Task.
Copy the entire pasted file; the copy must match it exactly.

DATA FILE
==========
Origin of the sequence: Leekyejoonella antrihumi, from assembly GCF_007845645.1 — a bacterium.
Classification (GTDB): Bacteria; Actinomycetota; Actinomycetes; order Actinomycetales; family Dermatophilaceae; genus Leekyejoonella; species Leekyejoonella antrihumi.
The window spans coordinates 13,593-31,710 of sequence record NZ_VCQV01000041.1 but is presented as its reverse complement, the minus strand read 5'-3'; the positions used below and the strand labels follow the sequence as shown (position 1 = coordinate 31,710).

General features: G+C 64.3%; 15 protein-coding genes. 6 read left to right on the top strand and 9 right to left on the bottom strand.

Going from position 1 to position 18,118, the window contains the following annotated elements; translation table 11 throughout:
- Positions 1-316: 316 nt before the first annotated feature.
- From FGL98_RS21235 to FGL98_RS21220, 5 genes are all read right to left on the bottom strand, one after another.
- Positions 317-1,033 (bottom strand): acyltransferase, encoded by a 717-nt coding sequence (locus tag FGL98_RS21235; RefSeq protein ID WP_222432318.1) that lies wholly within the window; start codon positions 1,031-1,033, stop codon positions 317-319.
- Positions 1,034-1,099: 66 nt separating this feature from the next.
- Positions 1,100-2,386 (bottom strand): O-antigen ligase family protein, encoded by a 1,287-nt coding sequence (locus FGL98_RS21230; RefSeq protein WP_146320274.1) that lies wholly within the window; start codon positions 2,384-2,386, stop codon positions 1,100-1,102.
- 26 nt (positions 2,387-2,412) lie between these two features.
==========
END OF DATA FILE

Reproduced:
Origin of the sequence: Leekyejoonella antrihumi, from assembly GCF_007845645.1 — a bacterium.
Classification (GTDB): Bacteria; Actinomycetota; Actinomycetes; order Actinomycetales; family Dermatophilaceae; genus Leekyejoonella; species Leekyejoonella antrihumi.
The window spans coordinates 13,593-31,710 of sequence record NZ_VCQV01000041.1 but is presented as its reverse complement, the minus strand read 5'-3'; the positions used below and the strand labels follow the sequence as shown (position 1 = coordinate 31,710).

General features: G+C 64.3%; 15 protein-coding genes. 6 read left to right on the top strand and 9 right to left on the bottom strand.

Going from position 1 to position 18,118, the window contains the following annotated elements; translation table 11 throughout:
- Positions 1-316: 316 nt before the first annotated feature.
- From FGL98_RS21235 to FGL98_RS21220, 5 genes are all read right to left on the bottom strand, one after another.
- Positions 317-1,033 (bottom strand): acyltransferase, encoded by a 717-nt coding sequence (locus tag FGL98_RS21235; RefSeq protein ID WP_222432318.1) that lies wholly within the window; start codon positions 1,031-1,033, stop codon positions 317-319.
- Positions 1,034-1,099: 66 nt separating this feature from the next.
- Positions 1,100-2,386 (bottom strand): O-antigen ligase family protein, encoded by a 1,287-nt coding sequence (locus FGL98_RS21230; RefSeq protein WP_146320274.1) that lies wholly within the window; start codon positions 2,384-2,386, stop codon positions 1,100-1,102.
- 26 nt (positions 2,387-2,412) lie between these two features.